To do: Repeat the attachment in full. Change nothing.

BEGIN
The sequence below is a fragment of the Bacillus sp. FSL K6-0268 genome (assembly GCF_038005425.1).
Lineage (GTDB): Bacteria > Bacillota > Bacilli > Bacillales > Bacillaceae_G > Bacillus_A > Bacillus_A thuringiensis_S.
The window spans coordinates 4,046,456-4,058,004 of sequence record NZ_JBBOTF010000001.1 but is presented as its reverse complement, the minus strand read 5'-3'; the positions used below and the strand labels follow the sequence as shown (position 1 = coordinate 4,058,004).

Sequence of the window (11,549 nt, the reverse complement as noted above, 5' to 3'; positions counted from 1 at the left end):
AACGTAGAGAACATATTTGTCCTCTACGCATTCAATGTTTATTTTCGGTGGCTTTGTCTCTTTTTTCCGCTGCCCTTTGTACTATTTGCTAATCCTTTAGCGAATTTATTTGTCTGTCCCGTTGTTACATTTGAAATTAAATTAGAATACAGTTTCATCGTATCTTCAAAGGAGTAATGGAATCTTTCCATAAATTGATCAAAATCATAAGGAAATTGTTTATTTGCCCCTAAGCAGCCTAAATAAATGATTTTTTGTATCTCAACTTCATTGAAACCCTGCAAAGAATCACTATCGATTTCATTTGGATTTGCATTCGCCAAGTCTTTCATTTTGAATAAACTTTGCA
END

The sequence below is a fragment of the Bacillus sp. FSL K6-0268 genome (assembly GCF_038005425.1).
Lineage (GTDB): Bacteria > Bacillota > Bacilli > Bacillales > Bacillaceae_G > Bacillus_A > Bacillus_A thuringiensis_S.
The window spans coordinates 4,046,456-4,058,004 of sequence record NZ_JBBOTF010000001.1 but is presented as its reverse complement, the minus strand read 5'-3'; the positions used below and the strand labels follow the sequence as shown (position 1 = coordinate 4,058,004).

Sequence of the window (11,549 nt, the reverse complement as noted above, 5' to 3'; positions counted from 1 at the left end):
AACGTAGAGAACATATTTGTCCTCTACGCATTCAATGTTTATTTTCGGTGGCTTTGTCTCTTTTTTCCGCTGCCCTTTGTACTATTTGCTAATCCTTTAGCGAATTTATTTGTCTGTCCCGTTGTTACATTTGAAATTAAATTAGAATACAGTTTCATCGTATCTTCAAAGGAGTAATGGAATCTTTCCATAAATTGATCAAAATCATAAGGAAATTGTTTATTTGCCCCTAAGCAGCCTAAATAAATGATTTTTTGTATCTCAACTTCATTGAAACCCTGCAAAGAATCACTATCGATTTCATTTGGATTTGCATTCGCCAAGTCTTTCATTTTGAATAAACTTTGCA